25 Nov 2021

As the capital markets are largely the playground of the central banks I like to look at the central bank scene from a top down global perspective. The US Fed gets most of the commentary as it is the biggest in the world however when it comes to central bank intervention relative to the size of its local economy Japan still is the biggest player by far. They have been playing the zero interest game for decades and 30yrs on are still struggling to achieve inflation. The ECB is also a decent size player.


The Reserve Bank of New Zealand raised rates for the second time this year as it tries to wrestle inflation down from above 4% to its target range of 2 – 3%. The RBA is still trying to play chicken with the market and maintains its no rate hike until 2024 while the bond market is having none of it. Let us ask ourselves the question does it really matter what the RBA does?

The answer is yes and no. Firstly lets refresh our memories to the curve control the RBA committed to until 2024 where it promised to peg the yield to 0.1%. As inflation fears took root the fears overwhelmed the bond market with the yield pushing up to 0.8% forcing the RBA to abandon its control of the curve. Coming back to the initial question does it matter?

If the cash rate which we are referring to here is at 0.1% then you can borrow money from your bank at a variable rate that will have a margin on it and it will not be too much of a worry. However, if you wish to borrow money at a fixed rate then you are forced to price of the government yield curve. Take a look at the curve of the 3yr versus 1yr to get an idea of the steepness taking effect. The current yield on the government 3yr is just over 1% so this with the commercial banks margin is what affects us buyers of property and loans for our businesses. So in the bigger scheme of things what the central banks is doing with the cash rate is not everything. A central bank can be impotent when the bond market starts dictating the terms and will then play catchup to what the market dictates. The central bank behaviour should set the agenda but in many instances they land up playing price takers versus makers.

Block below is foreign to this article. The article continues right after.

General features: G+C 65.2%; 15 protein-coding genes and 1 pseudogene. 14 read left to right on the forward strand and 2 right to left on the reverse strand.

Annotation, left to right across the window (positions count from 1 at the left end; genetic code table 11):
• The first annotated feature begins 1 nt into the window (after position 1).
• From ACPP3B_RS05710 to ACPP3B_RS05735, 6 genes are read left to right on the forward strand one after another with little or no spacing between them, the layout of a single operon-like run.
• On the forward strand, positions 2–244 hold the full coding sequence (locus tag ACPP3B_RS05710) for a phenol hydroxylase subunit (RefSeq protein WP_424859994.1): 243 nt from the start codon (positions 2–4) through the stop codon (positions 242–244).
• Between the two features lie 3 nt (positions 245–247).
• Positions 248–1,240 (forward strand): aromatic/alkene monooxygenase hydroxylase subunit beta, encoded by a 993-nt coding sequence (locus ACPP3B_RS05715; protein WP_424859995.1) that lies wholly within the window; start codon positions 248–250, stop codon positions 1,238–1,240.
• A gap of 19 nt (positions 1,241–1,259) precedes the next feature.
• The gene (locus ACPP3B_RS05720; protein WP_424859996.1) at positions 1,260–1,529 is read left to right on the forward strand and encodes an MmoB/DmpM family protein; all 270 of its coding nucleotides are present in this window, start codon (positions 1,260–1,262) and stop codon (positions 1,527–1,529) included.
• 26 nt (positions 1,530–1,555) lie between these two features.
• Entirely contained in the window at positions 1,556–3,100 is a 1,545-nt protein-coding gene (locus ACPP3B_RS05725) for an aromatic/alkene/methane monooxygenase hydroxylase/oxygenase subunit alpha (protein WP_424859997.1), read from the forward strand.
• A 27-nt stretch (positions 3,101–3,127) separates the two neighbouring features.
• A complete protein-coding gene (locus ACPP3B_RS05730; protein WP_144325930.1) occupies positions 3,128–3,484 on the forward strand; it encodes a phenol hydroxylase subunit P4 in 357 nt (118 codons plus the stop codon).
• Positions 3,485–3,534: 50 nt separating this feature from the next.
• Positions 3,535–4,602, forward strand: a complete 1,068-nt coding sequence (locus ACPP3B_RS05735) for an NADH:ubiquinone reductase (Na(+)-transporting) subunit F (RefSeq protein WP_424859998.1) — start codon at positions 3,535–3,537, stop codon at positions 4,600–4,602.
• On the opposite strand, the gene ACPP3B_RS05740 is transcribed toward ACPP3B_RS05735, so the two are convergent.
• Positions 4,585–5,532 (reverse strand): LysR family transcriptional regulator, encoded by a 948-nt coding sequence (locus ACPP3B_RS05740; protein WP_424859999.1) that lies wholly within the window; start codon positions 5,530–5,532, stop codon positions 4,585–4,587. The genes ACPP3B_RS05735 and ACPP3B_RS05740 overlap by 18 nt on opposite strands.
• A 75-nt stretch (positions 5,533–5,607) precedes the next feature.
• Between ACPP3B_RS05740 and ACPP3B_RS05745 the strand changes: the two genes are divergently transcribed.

There were some major dislocations in the Bitcoin price in India with some murmurs around legislation causing spot to trade 15% below fair value on a major exchange WazirX. If it persists there could be a Korean flavour to this arb.

Finally we are starting to see some decent volatility in the 1 month forward EURUSD, there is also an uptick in volatility in the EUROSTOX index but it hasn’t reversed the trend like the EURO. Lets see what December brings to the currency markets.

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